Motorcycle AccidentWe have successfully represented plaintiffs in civil matters for more than three decades.
Per mile driven, motorcyclists are 4 times as likely as automobile occupants to be injured in a motor-vehicle accident, and 21 times more prone to fatality. While motorcycles comprise less than 2% of all registered vehicles in the United States, motorcyclists account for 8% of all traffic deaths. In 2001, more than 3,181 motorcyclists were killed, and another 60,000 were injured.
Wearing a helmet lowers a motorcyclists risk of fatality by 29% and reduces the risk of traumatic brain injury by 67%. Despite the documented effectiveness of helmets, many motorcyclists opt not to wear them, especially when state laws don’t require their use. Surveys show that in states without universal helmet laws, only 34 to 54 percent of all motorcyclists wear helmets. Alternately, in states where helmet use is mandatory for all riders, 98% of motorcycle riders wear them.
Do I have a case?
Motor vehicle accidents are generally decided using the law of negligence. A person who negligently operates a motor vehicle may be required to pay damages caused by their negligence, either to persons or property. Generally, people who operate motor vehicles must exercise “reasonable care under the circumstances.” Failure to do so is the basis of most lawsuits for damages caused by a motor-vehicle accident.
Some, but not all, of the factors courts look to in determining negligence are:
- Speeding, or driving too slow
- Driving under the influence of drugs or alcohol
- Failing to signal while turning
- Disregarding weather or traffic conditions
- Disobeying traffic signs or signals
- Failing to drive on the right side of the road
- Intentional or reckless conduct
In certain cases, accidents are caused by factors unrelated to the conduct of any particular driver.
Under the law of product liability, a motor-vehicle manufacturer or supplier may be held responsible for injuries caused by a defect in their product, or a component of the vehicle.
Similarly, failure to properly repair vehicles, maintain roads, keep highways clear of obstructions, and repair defective traffic control signals can lead to collisions and cause serious injury. If these factors have contributed to your loss, you may be entitled to compensation.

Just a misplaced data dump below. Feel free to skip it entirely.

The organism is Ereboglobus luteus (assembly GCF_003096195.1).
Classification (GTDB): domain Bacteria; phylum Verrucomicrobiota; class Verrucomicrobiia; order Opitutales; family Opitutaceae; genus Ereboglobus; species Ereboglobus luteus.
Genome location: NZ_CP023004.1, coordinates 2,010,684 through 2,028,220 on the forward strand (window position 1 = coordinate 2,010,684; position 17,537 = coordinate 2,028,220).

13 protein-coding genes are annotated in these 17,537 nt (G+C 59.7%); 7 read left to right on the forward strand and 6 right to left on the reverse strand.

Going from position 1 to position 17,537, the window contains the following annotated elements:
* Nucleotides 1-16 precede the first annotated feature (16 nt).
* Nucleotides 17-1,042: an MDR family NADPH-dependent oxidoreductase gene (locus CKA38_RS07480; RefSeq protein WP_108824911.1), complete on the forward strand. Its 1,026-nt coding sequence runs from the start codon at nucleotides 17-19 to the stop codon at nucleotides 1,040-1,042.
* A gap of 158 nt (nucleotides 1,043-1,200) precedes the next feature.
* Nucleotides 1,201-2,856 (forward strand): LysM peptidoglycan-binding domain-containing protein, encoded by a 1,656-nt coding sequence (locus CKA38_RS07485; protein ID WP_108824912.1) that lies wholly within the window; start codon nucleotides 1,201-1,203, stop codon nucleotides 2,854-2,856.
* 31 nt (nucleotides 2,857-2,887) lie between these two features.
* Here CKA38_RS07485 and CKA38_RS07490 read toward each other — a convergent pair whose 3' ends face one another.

What can I do?
First, we recommend that you not give a statement. Most statements are considered an Examination Under Oath and what you say can result in you not getting the compensation you need. Therefore, we recommend that you Contact Us and let us review your case before you make a statement. Let us represent you and help you gain the money you need to recover.
There are many factors that may contribute to motorcycle accidents. As in all motor-vehicle accident cases, it is essential that immediate measures be taken preserve evidence which will help investigators determine negligence and responsibility. The best way to achieve this goal is to have photographs taken of all visible injuries and damage to vehicles at the scene of the accident. In fact, it would be helpful to take pictures of the accident itself as soon as possible, in case an officer asks you to move your vehicle. If you have sustained injuries, physicians and other experts can use this information to thoroughly evaluate your medical condition. All of your visual documents can help investigators determine the cause of the collision.
If you, or a loved one have been the victim of a motor-vehicle accident
Please contact Geiser, Bowman & McLaffertyat 614-222-4444 / 877-706-6446. Our initial consultation is free of charge and if we agree to accept your case we will work on a contingent fee basis, which means we get paid for our services only if there is a monetary award or recovery of funds on your behalf. You may have a valid claim and be entitled to compensation for your injuries, but a lawsuit must be filed before the statute of limitations expires. Contact Geiser, Bowman & McLafferty today.